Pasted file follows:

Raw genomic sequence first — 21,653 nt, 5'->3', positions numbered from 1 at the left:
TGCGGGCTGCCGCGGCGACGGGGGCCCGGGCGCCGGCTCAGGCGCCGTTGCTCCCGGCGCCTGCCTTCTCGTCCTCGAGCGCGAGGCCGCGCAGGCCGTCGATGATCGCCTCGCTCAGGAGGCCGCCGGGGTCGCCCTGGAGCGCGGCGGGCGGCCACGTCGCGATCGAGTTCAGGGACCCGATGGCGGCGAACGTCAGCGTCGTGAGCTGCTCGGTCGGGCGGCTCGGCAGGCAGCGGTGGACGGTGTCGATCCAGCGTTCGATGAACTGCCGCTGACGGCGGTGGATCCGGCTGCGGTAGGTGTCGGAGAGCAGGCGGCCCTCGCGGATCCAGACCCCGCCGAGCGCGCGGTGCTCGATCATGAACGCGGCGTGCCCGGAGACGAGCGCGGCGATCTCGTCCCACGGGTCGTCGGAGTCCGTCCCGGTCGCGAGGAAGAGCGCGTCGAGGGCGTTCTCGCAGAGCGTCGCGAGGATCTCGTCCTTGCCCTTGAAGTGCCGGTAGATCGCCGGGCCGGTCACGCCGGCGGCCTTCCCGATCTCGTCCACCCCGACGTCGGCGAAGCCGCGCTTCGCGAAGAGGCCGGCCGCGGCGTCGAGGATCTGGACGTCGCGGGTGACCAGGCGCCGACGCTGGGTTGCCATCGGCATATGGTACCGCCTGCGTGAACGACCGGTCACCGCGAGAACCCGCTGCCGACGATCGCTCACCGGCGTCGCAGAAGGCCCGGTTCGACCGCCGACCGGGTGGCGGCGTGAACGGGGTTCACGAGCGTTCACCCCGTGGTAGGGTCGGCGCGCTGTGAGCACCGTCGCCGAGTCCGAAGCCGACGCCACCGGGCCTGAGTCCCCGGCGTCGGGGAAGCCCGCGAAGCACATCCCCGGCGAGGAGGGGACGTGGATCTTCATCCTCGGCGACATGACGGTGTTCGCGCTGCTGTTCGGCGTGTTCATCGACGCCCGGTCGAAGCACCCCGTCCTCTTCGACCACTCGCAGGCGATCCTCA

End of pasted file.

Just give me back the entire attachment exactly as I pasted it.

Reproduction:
Raw genomic sequence first — 21,653 nt, 5'->3', positions numbered from 1 at the left:
TGCGGGCTGCCGCGGCGACGGGGGCCCGGGCGCCGGCTCAGGCGCCGTTGCTCCCGGCGCCTGCCTTCTCGTCCTCGAGCGCGAGGCCGCGCAGGCCGTCGATGATCGCCTCGCTCAGGAGGCCGCCGGGGTCGCCCTGGAGCGCGGCGGGCGGCCACGTCGCGATCGAGTTCAGGGACCCGATGGCGGCGAACGTCAGCGTCGTGAGCTGCTCGGTCGGGCGGCTCGGCAGGCAGCGGTGGACGGTGTCGATCCAGCGTTCGATGAACTGCCGCTGACGGCGGTGGATCCGGCTGCGGTAGGTGTCGGAGAGCAGGCGGCCCTCGCGGATCCAGACCCCGCCGAGCGCGCGGTGCTCGATCATGAACGCGGCGTGCCCGGAGACGAGCGCGGCGATCTCGTCCCACGGGTCGTCGGAGTCCGTCCCGGTCGCGAGGAAGAGCGCGTCGAGGGCGTTCTCGCAGAGCGTCGCGAGGATCTCGTCCTTGCCCTTGAAGTGCCGGTAGATCGCCGGGCCGGTCACGCCGGCGGCCTTCCCGATCTCGTCCACCCCGACGTCGGCGAAGCCGCGCTTCGCGAAGAGGCCGGCCGCGGCGTCGAGGATCTGGACGTCGCGGGTGACCAGGCGCCGACGCTGGGTTGCCATCGGCATATGGTACCGCCTGCGTGAACGACCGGTCACCGCGAGAACCCGCTGCCGACGATCGCTCACCGGCGTCGCAGAAGGCCCGGTTCGACCGCCGACCGGGTGGCGGCGTGAACGGGGTTCACGAGCGTTCACCCCGTGGTAGGGTCGGCGCGCTGTGAGCACCGTCGCCGAGTCCGAAGCCGACGCCACCGGGCCTGAGTCCCCGGCGTCGGGGAAGCCCGCGAAGCACATCCCCGGCGAGGAGGGGACGTGGATCTTCATCCTCGGCGACATGACGGTGTTCGCGCTGCTGTTCGGCGTGTTCATCGACGCCCGGTCGAAGCACCCCGTCCTCTTCGACCACTCGCAGGCGATCCTCA